National Newswatch

The 250 or so remote communities scattered across the country are collectively home to about 185,000 people. They are mostly located in B.C., northern Ontario, northern Quebec (Nunavik), northern Labrador (Nunatsiavut), Yukon, the Northwest Territories, and Nunavut. Remote, in this case, refers to the fact they are not connected to North America’s integrated electricity grid or natural gas infrastructure. While some communities are accessible by permanent road, others are only accessible by airplane, boat, or winter road.

Dependence on diesel

Most Canadian households are connected to the electricity grid, and the electricity they consume is generated from multiple sources — hydro, natural gas, coal, wind, solar, and nuclear — with hydropower being the main source. In contrast, remote communities are cut off from the national electricity grid and must produce electricity locally. According to Natural Resources Canada’s Remote Communities Energy Database, the large majority of remote communities, 70 per cent, rely on inefficient diesel generators to produce electricity, while 13 per cent rely on hydro, and 17 per cent use a combination of other fossil fuels. Remote communities also use fossil fuels for space and water heating, with diesel providing for the vast majority of heating needs.

Based on the best available data, remote communities in Canada collectively consume more than 90 million litres of diesel fuel every year for electricity generation. That’s equivalent to 36 Olympic-size swimming pools of diesel being transported, stored, and burned. Nunavut, Ontario, and the Northwest Territories consume the largest amounts. A lack of data makes it more difficult to quantify how much diesel is used for heating, but it’s estimated at two to three times more than the amount used for electricity. In remote communities, energy consumption is much higher than the Canadian average due to poor building energy efficiency and cold climates.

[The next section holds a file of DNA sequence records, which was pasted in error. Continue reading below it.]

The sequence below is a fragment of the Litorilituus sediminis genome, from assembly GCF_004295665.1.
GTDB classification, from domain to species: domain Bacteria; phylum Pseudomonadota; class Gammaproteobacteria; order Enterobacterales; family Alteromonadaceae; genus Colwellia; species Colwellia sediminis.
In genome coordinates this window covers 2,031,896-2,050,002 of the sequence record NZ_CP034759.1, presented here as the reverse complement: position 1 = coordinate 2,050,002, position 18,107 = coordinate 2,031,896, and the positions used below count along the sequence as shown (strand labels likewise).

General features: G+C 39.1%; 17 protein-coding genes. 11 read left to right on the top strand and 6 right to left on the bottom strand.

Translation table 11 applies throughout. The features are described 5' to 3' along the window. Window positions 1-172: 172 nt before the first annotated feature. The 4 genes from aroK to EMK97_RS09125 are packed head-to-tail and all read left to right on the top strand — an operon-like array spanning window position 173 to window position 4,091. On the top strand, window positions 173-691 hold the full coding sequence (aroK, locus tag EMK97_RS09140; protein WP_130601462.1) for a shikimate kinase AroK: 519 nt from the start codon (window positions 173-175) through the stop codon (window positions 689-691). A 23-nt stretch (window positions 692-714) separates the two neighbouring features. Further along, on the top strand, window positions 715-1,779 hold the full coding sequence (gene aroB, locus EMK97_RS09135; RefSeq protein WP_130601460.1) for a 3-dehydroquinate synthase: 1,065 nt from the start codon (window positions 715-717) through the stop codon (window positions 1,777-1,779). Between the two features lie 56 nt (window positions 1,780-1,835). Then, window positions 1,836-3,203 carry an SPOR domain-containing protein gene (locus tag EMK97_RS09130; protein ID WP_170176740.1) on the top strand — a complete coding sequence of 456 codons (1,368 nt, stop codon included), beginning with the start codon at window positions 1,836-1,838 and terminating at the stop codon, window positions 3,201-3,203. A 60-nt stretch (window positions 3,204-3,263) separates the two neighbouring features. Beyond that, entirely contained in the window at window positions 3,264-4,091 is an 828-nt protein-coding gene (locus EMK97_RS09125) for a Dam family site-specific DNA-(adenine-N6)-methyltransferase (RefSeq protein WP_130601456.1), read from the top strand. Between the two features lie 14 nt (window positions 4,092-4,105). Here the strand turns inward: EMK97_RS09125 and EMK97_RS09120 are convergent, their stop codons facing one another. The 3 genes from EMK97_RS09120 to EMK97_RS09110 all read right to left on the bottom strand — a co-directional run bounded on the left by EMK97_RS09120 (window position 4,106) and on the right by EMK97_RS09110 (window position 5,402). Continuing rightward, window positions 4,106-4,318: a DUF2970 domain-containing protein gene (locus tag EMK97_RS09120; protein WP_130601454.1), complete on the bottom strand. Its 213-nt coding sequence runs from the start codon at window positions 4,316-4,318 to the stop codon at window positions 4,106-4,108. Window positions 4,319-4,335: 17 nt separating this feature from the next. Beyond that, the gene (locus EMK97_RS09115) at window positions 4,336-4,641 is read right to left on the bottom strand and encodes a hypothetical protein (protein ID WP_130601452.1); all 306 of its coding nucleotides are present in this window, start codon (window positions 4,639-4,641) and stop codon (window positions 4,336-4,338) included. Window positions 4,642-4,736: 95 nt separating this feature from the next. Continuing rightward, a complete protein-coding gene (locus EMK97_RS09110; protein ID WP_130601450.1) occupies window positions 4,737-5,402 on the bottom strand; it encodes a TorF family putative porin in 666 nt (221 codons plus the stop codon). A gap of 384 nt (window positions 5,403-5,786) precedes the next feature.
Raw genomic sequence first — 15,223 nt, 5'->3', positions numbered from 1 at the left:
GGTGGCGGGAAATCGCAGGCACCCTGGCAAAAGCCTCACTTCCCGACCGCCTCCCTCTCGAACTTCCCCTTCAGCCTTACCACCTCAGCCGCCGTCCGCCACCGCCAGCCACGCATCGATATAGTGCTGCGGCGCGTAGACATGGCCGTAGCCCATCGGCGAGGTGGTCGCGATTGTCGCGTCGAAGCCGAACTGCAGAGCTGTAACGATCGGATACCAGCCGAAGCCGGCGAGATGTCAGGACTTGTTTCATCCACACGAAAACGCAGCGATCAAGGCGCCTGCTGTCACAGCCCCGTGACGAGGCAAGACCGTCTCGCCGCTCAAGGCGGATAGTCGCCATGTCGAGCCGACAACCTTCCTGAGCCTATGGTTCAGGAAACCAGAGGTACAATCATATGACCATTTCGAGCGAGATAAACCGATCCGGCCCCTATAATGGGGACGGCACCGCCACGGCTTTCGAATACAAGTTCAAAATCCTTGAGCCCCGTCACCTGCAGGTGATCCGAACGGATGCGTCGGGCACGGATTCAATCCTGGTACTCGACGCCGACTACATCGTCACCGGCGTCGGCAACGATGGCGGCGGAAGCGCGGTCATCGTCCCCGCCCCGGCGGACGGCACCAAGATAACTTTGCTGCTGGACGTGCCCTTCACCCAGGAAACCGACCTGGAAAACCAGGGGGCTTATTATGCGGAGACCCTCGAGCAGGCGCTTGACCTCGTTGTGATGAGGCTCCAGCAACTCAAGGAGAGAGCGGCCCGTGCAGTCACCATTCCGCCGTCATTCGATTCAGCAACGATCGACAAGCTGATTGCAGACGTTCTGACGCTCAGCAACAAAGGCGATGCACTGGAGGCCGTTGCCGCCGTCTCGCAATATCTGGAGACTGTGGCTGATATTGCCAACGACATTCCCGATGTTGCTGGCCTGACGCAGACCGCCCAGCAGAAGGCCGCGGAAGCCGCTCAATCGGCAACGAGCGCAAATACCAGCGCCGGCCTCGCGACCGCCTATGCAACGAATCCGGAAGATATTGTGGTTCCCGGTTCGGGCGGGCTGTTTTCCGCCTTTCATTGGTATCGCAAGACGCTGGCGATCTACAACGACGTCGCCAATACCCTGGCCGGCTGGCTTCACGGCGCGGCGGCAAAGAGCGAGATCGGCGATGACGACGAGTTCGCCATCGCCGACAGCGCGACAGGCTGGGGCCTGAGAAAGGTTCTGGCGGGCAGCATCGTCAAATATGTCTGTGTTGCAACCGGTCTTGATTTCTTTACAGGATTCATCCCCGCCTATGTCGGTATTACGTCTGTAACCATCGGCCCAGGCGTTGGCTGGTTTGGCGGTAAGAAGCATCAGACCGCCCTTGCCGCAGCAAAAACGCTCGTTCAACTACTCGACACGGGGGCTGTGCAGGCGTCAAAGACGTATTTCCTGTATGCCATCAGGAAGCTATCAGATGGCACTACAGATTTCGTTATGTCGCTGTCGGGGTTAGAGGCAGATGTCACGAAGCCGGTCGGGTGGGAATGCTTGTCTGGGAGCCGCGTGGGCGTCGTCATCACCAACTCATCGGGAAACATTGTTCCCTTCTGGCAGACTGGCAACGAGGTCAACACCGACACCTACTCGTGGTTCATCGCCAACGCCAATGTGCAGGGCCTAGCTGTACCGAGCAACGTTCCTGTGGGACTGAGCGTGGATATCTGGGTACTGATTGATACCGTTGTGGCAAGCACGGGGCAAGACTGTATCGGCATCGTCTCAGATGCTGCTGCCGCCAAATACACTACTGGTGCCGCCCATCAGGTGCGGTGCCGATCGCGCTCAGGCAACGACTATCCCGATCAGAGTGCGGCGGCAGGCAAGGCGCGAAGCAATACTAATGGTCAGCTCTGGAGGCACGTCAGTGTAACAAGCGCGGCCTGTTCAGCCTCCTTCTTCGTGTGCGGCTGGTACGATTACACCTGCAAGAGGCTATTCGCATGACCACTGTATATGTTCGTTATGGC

Renewing the microgrid

Since remote communities are not connected to the North American electricity grid, they make use of their own small-scale microgrids. A microgrid encompasses the whole system that provides electricity to the community; this includes diesel generators, distribution wires, and control systems, plus any sources of renewable energy, such as wind, solar (photovoltaic), biomass combined heat and power, and small-scale hydro.

As renewable energy is added to a microgrid, operating the system sometimes becomes more complicated, but the marginal cost of producing electricity usually decreases. This is because electricity produced from renewables displaces that from diesel. To put it another way, using free energy from the sun, wind, and earth results in less diesel fuel being purchased and burned. Depending on the situation, running diesel generators less frequently may also decrease the cost of operating and maintaining them. In many cases, renewable energy has the potential to provide for the majority of a community’s energy needs, but diesel generators may still be needed as backup.

High price to pay

Relying on diesel fuel is expensive — especially in remote communities where everything already costs more, from housing and travel to food and services. The average home in a representative northern Ontario community consumes the equivalent of 40 barrels (each containing 159 litres) of diesel each year for heat and electricity. This translates to an energy bill of over $3,000 per year — more than twice that of the average Canadian household. Another Yukon community pays even more, with households averaging $4,500 per year. It is difficult to paint a broad picture of energy costs for all remote communities in Canada — mostly because of the differences in climate (e.g. B.C.’s mild coast versus Nunavut’s high Arctic), but generally, energy costs are very high.

High energy costs are typically addressed through government programs that subsidize and equalize electricity rates and provide discounts for heating fuels. The unique geographical and logistical constraints of remote communities (i.e. how difficult it is to bring in fuel and supplies) also have a major impact on energy prices.

Regardless of location, solely relying on diesel in remote communities means higher costs and complete dependency on a fuel that must be transported from far away. Incorporating renewable energy into a community’s microgrid can reduce that dependency — leading to lower costs for residents and a more secure, local supply of energy.

Dave Lovekin is the director of renewables in remote communities at the Pembina Institute, Canada’s leading clean energy think-tank.

Dylan Heerema is an analyst at the Pembina Institute.

Click here for more political news headlines